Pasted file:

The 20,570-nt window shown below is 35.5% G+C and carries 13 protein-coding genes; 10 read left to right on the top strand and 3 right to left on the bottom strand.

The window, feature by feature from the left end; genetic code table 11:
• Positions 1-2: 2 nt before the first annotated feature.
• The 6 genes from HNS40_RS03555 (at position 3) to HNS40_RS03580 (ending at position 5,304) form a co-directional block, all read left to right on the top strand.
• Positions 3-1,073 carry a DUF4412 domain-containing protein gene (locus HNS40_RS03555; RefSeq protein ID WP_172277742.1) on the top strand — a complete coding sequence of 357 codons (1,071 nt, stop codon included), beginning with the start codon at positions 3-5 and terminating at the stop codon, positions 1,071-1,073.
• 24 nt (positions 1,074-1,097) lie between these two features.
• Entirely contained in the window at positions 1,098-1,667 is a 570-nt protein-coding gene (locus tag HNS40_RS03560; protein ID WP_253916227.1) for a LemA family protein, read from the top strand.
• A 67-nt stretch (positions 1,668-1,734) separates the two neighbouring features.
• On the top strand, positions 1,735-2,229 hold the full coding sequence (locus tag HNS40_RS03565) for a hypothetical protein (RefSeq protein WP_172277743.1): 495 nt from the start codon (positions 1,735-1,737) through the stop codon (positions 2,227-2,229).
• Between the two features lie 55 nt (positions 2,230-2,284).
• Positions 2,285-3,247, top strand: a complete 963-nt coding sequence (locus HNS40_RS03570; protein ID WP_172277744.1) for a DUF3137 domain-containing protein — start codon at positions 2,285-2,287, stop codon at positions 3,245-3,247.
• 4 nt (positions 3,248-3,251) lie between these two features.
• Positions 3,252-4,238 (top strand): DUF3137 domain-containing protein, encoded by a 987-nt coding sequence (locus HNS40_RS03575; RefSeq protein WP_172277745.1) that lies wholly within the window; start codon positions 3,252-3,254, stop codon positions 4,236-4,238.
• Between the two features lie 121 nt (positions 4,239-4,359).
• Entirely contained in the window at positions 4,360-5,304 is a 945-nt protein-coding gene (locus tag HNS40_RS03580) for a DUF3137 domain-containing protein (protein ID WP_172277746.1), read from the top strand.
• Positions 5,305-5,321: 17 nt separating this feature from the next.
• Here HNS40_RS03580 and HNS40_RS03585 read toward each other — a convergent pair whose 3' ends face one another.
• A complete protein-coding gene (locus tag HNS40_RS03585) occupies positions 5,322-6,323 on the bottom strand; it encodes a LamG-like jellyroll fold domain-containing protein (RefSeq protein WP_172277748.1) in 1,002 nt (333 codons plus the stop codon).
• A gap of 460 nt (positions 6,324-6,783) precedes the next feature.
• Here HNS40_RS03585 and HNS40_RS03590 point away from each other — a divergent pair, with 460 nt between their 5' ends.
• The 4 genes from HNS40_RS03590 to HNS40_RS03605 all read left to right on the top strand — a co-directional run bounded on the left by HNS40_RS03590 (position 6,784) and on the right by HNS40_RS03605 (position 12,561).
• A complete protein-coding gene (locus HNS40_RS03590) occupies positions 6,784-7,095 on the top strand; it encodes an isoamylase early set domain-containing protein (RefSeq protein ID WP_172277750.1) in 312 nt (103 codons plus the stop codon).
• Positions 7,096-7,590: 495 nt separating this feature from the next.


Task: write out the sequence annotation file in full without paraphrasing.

The 20,570-nt window shown below is 35.5% G+C and carries 13 protein-coding genes; 10 read left to right on the top strand and 3 right to left on the bottom strand.

The window, feature by feature from the left end; genetic code table 11:
• Positions 1-2: 2 nt before the first annotated feature.
• The 6 genes from HNS40_RS03555 (at position 3) to HNS40_RS03580 (ending at position 5,304) form a co-directional block, all read left to right on the top strand.
• Positions 3-1,073 carry a DUF4412 domain-containing protein gene (locus HNS40_RS03555; RefSeq protein ID WP_172277742.1) on the top strand — a complete coding sequence of 357 codons (1,071 nt, stop codon included), beginning with the start codon at positions 3-5 and terminating at the stop codon, positions 1,071-1,073.
• 24 nt (positions 1,074-1,097) lie between these two features.
• Entirely contained in the window at positions 1,098-1,667 is a 570-nt protein-coding gene (locus tag HNS40_RS03560; protein ID WP_253916227.1) for a LemA family protein, read from the top strand.
• A 67-nt stretch (positions 1,668-1,734) separates the two neighbouring features.
• On the top strand, positions 1,735-2,229 hold the full coding sequence (locus tag HNS40_RS03565) for a hypothetical protein (RefSeq protein WP_172277743.1): 495 nt from the start codon (positions 1,735-1,737) through the stop codon (positions 2,227-2,229).
• Between the two features lie 55 nt (positions 2,230-2,284).
• Positions 2,285-3,247, top strand: a complete 963-nt coding sequence (locus HNS40_RS03570; protein ID WP_172277744.1) for a DUF3137 domain-containing protein — start codon at positions 2,285-2,287, stop codon at positions 3,245-3,247.
• 4 nt (positions 3,248-3,251) lie between these two features.
• Positions 3,252-4,238 (top strand): DUF3137 domain-containing protein, encoded by a 987-nt coding sequence (locus HNS40_RS03575; RefSeq protein WP_172277745.1) that lies wholly within the window; start codon positions 3,252-3,254, stop codon positions 4,236-4,238.
• Between the two features lie 121 nt (positions 4,239-4,359).
• Entirely contained in the window at positions 4,360-5,304 is a 945-nt protein-coding gene (locus tag HNS40_RS03580) for a DUF3137 domain-containing protein (protein ID WP_172277746.1), read from the top strand.
• Positions 5,305-5,321: 17 nt separating this feature from the next.
• Here HNS40_RS03580 and HNS40_RS03585 read toward each other — a convergent pair whose 3' ends face one another.
• A complete protein-coding gene (locus tag HNS40_RS03585) occupies positions 5,322-6,323 on the bottom strand; it encodes a LamG-like jellyroll fold domain-containing protein (RefSeq protein WP_172277748.1) in 1,002 nt (333 codons plus the stop codon).
• A gap of 460 nt (positions 6,324-6,783) precedes the next feature.
• Here HNS40_RS03585 and HNS40_RS03590 point away from each other — a divergent pair, with 460 nt between their 5' ends.
• The 4 genes from HNS40_RS03590 to HNS40_RS03605 all read left to right on the top strand — a co-directional run bounded on the left by HNS40_RS03590 (position 6,784) and on the right by HNS40_RS03605 (position 12,561).
• A complete protein-coding gene (locus HNS40_RS03590) occupies positions 6,784-7,095 on the top strand; it encodes an isoamylase early set domain-containing protein (RefSeq protein ID WP_172277750.1) in 312 nt (103 codons plus the stop codon).
• Positions 7,096-7,590: 495 nt separating this feature from the next.